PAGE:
How long does it take for a prospective student to choose to enroll in a graduate program?
It’s been a year, or two, or 5. Are they still considering continuing their education, did they already complete another program or did they give up the dream?
For some graduate programs, there is fixed window for decisions, while others have a longer lifecycle. Let’s examine typical cycle time from shortest to longest.
1-Year Masters (After Undergrad)
You probably have a year (or 2 max) to catch these students’ attention. They are either super-motivated juniors who are planning their future or exasperated seniors who need to bolster their undergraduate degree to launch a career. If they’ve been in your funnel for over 2 years, it’s worth an email to ask if they’d still like to hear from you.
Typical lead cycle time for an MBA is 2-3 years. Often, these early career professionals realize after graduating and working for a couple years, that: 1) they don’t like their career choice and need to shift, or 2) they need a broader perspective to move into a leadership role. From this point, it could take a couple of years to prep for an admissions test, find a school and determine the right timing. They have more life decisions at play than a graduating senior, but less than a senior executive. Once they’ve signed up to take a GMAT, you likely have less than 2 years because they will be hit by every school in the country that purchases names of test takers.
Working professionals and aspiring executives who are considering an Executive MBA could be in your funnel up to 5, maybe even 7 years. There are some who know that they want to continue their education, and they want you to keep reminding them (which is why they signed up in the first place and haven’t opted out). There are some that are struggling with barriers like career trajectory, family and personal issues. And for global programs where travel is required, it can be even more difficult to work themselves into a work situation where a boss will give them the time off to pursue a degree. And then there are those who are lifelong learners who may actually be getting another degree in the meantime (yes, this happens). Give them the time they need to make the decision and do all you can to address their concerns. Even though they may seem distant, it’s possible that your messages are getting through and they’ll act when they hear the right one.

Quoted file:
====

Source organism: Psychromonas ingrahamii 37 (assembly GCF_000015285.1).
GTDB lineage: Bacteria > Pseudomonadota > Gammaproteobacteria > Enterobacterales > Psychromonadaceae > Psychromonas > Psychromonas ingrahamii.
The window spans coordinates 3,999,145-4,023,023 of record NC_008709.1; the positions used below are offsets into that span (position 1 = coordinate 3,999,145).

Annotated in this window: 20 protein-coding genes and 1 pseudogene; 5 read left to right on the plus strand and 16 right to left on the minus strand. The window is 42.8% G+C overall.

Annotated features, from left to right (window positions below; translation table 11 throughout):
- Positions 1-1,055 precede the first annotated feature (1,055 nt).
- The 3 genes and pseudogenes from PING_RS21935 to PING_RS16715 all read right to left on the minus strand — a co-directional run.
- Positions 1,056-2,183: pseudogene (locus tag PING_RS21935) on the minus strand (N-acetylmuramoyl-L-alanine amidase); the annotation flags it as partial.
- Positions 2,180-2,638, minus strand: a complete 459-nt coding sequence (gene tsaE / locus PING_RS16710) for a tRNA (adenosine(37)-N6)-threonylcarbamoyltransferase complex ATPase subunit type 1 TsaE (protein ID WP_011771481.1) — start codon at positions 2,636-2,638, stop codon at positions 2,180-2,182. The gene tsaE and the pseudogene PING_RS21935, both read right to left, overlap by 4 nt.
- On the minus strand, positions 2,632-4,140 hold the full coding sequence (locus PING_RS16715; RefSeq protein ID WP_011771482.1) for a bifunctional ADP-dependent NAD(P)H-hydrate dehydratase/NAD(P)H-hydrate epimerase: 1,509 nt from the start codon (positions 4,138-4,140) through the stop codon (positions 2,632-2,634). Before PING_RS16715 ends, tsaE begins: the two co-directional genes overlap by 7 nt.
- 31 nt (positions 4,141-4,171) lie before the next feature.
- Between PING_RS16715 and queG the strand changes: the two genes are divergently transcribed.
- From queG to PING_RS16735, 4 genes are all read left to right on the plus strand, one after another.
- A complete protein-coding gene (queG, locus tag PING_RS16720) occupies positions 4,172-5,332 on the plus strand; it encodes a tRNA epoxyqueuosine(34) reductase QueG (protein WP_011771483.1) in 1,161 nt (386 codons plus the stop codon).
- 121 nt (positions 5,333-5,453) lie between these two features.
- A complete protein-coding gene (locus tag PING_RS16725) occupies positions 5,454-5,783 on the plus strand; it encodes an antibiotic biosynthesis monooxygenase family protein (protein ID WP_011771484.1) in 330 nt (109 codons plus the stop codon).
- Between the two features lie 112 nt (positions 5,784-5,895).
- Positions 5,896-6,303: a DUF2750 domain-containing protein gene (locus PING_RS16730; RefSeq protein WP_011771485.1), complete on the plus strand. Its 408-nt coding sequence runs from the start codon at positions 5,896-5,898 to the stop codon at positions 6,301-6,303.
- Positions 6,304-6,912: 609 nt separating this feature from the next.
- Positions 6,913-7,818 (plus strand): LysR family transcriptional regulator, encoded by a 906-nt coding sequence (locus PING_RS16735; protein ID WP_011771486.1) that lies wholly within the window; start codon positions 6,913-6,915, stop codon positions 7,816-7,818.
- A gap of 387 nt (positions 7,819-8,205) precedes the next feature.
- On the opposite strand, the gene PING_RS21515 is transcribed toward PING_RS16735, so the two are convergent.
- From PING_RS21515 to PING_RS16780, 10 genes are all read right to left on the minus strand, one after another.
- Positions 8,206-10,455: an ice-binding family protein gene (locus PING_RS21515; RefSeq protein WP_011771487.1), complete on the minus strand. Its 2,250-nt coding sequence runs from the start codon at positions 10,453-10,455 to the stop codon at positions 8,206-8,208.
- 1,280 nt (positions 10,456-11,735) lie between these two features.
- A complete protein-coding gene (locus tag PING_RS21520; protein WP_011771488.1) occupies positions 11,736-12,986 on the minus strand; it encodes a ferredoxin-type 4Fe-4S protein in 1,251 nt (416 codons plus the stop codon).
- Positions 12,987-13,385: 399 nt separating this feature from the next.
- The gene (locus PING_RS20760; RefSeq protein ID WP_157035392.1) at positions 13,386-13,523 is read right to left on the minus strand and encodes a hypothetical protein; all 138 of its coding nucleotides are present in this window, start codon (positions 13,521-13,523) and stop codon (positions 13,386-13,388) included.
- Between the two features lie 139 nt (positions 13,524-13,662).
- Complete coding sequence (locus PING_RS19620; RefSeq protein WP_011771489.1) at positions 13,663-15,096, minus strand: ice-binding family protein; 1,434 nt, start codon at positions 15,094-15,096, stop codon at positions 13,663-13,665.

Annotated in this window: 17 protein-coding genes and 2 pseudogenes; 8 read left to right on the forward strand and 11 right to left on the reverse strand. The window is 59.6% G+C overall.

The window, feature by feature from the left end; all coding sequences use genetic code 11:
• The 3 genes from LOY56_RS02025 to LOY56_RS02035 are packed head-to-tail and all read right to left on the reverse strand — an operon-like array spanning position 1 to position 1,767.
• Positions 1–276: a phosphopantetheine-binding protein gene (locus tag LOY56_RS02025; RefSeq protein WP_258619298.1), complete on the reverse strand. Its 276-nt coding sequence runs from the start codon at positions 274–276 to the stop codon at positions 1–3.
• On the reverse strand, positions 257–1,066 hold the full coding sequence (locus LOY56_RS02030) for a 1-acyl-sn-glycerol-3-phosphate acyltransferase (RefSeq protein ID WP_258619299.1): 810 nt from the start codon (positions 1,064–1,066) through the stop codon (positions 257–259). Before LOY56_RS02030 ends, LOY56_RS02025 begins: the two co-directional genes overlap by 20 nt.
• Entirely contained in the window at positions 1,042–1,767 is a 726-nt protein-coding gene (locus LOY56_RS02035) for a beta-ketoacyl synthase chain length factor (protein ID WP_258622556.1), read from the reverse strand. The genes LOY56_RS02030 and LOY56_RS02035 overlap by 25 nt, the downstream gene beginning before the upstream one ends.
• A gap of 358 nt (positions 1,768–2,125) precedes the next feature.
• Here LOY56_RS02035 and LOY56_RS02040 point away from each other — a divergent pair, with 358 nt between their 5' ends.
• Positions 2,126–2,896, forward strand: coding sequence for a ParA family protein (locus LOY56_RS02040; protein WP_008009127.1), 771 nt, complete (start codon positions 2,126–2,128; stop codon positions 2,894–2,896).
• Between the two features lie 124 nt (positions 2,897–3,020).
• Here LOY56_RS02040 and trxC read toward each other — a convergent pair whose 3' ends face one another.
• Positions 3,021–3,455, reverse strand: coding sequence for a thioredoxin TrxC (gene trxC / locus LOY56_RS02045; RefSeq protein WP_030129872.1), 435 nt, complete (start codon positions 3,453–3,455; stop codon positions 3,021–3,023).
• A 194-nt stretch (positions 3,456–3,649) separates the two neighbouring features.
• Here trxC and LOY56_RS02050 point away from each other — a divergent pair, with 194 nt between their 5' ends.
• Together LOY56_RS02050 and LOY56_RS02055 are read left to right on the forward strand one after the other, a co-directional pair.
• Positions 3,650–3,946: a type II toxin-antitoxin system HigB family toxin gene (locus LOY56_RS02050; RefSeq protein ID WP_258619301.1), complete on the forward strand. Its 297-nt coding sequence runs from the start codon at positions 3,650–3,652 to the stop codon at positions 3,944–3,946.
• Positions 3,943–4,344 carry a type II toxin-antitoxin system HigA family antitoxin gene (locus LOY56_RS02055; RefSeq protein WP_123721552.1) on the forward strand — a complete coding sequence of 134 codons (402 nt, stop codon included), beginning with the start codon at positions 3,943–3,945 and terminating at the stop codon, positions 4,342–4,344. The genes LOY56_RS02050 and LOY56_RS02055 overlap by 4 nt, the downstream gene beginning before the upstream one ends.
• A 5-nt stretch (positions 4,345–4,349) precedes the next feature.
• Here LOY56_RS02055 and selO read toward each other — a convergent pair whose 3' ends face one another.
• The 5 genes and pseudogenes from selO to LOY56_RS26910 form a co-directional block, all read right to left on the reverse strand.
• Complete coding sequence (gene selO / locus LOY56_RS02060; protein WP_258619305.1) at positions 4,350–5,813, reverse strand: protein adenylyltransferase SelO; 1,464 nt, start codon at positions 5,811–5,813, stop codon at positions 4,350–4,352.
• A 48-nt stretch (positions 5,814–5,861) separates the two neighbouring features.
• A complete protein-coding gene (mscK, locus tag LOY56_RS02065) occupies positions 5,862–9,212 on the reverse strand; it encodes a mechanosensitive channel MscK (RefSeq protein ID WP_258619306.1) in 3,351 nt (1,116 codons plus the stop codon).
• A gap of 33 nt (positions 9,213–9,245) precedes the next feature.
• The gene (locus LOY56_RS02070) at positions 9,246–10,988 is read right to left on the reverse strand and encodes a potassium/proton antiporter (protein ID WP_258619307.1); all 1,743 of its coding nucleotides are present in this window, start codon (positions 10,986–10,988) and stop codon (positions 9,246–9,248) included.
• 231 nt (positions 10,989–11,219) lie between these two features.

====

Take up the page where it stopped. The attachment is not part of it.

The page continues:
Executive Education (Ongoing)
Early-, mid- or late-career professionals and executives either need to fill a knowledge gap right away, or they are pursuing continuing education which means they are always ripe for picking a new program if your offerings coincide with their needs. For this audience, recency and relevance is key because when they’re ready to move, you need to be top of mind.
Prospective students of all career levels that are considering an online education fall in 2 camps. They either need a degree right away to get them to the next level, or they have time to decide and they are banking on ultimate flexibility. While proliferation of online degree programs is up and other free online education options are widely available, give these prospects the most leeway so you don’t lose them.
Find out more about how to engage prospects at different stages of the decision-making process. Contact GPRS.